Tuolumne River, Installation of a Permanent River Gage above Hetch Hetchy Reservoir

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This project involves the installation of a U.S. Geological Survey river gage on the Tuolumne River approximately 300 feet upstream of Hetch Hetchy Reservoir. This gage will record and transmit in real time the flow rate, temperature,turbidity, and conductivity. The project is funded through the San Francisco Public Utilities Commission.

The actual installation would consist of a weather proof instrument box (approximately 2 feet high by 3 feet wide by 2 feet deep) mounted to a 3-4 foot high metal stand that would be bolted to bedrock using four ½ inch diameter holes. The exact location of the gage house would be determined at the time of installation based on the elevation of high-water marks of prior events and terrain suitability. A 1.5-2 inch PVC line or a 1 inch galvanized pipe will extend from the gage house approximately 100 feet to the water's edge. The conduit would contain cabling for the depth, temperature, conductivity, and turbidity sensors and will be secured using 4-6 tie-downs bolted to the rock. The line would be concealed as much as possible without trenching by following the contour of the land surface and/or open joints in the rock. A series of three staff plates (ruled vertical signs necessary for the measurement of river level) would be tiered from the water's edge up to the gage house. Plates would be mounted in the rock using two ¾ inch holes backfilled with pour-rock cement. Crest-stage gages, which consists of 4 foot long 2-inch galvanized vertical pipe with a stick running the length of the pipe would be installed on the two upper staff plates to verify peak flows as measured by instrumentation. A total of up to 20 holes would be drilled into bedrock. A solar panel (approximately 36 inches by 24 inches) would be installed to power monitoring and satellite telemetry equipment. It would be mounted on a pole attached to the gage housing and be positioned up to 5 feet above the structure as necessary to obtain a clear view of the southern sky. A satellite antenna (approximately 48 inches in length by 10 inches in diameter) would be installed to transmit data on a near real time basis.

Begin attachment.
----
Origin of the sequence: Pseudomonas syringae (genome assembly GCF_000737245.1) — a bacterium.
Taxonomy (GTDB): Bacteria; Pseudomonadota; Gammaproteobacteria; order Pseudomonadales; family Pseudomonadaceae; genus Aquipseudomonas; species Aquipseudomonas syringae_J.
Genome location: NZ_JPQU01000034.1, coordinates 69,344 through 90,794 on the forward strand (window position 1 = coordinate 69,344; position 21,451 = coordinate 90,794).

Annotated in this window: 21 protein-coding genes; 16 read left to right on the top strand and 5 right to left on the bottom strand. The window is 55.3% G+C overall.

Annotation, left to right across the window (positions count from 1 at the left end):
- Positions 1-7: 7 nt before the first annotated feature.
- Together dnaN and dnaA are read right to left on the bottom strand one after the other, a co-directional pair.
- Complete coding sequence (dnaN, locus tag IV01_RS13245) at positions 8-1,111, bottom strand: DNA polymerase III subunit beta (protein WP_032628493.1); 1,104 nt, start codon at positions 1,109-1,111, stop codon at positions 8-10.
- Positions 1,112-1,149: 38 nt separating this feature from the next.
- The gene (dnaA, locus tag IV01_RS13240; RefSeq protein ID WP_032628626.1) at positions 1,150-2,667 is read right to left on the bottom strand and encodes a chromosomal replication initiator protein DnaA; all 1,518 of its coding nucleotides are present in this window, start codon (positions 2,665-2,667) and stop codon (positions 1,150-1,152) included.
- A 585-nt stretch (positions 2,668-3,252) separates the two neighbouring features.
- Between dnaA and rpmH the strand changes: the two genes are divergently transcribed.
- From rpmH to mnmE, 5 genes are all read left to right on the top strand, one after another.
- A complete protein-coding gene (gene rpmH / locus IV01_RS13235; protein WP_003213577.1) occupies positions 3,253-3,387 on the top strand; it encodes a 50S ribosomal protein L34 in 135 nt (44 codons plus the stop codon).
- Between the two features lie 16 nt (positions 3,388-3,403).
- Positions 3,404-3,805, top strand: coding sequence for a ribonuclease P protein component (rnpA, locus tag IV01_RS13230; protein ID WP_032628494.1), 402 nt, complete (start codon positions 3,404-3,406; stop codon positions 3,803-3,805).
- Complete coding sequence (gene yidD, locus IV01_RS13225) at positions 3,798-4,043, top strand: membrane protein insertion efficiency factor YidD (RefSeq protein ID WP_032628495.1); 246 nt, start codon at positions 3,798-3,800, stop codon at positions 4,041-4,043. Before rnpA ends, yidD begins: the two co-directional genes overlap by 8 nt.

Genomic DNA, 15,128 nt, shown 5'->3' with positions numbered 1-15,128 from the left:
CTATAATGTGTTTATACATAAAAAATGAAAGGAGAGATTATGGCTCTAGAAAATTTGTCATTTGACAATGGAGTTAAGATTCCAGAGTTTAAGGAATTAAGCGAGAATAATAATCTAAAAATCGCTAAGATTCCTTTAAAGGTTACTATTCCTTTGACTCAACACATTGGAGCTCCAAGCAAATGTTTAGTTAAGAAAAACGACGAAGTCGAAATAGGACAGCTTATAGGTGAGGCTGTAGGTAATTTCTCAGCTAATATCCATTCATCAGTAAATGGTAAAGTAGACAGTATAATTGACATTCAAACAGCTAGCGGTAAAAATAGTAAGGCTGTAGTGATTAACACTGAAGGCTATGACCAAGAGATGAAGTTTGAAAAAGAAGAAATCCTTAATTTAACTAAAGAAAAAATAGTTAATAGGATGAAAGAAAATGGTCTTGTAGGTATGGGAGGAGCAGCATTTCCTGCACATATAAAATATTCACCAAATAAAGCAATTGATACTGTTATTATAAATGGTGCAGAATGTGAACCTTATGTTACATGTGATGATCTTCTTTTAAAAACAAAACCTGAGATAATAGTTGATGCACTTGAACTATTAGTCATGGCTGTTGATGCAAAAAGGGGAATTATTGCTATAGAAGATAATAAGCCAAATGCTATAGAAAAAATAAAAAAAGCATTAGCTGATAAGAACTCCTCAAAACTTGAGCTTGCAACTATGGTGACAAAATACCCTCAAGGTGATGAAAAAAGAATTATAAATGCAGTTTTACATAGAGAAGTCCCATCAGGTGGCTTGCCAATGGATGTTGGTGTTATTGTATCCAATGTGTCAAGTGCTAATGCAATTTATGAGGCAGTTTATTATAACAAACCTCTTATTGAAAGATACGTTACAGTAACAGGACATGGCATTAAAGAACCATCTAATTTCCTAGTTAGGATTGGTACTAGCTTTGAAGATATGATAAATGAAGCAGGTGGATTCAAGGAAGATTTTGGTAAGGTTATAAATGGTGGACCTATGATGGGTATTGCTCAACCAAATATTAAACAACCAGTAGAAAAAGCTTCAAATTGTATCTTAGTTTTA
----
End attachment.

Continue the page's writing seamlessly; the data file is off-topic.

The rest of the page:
Projected crew during construction would be four people over 3-4 days. Access would be by boat provided by Hetch Hetchy personnel. An effort would be made to construct or fabricate as much of the shelter and hardware prior to installation, thereby lessening the need for intensive use of heavy equipment. Motorized equipment required for installation includes a generator and a hammer drill.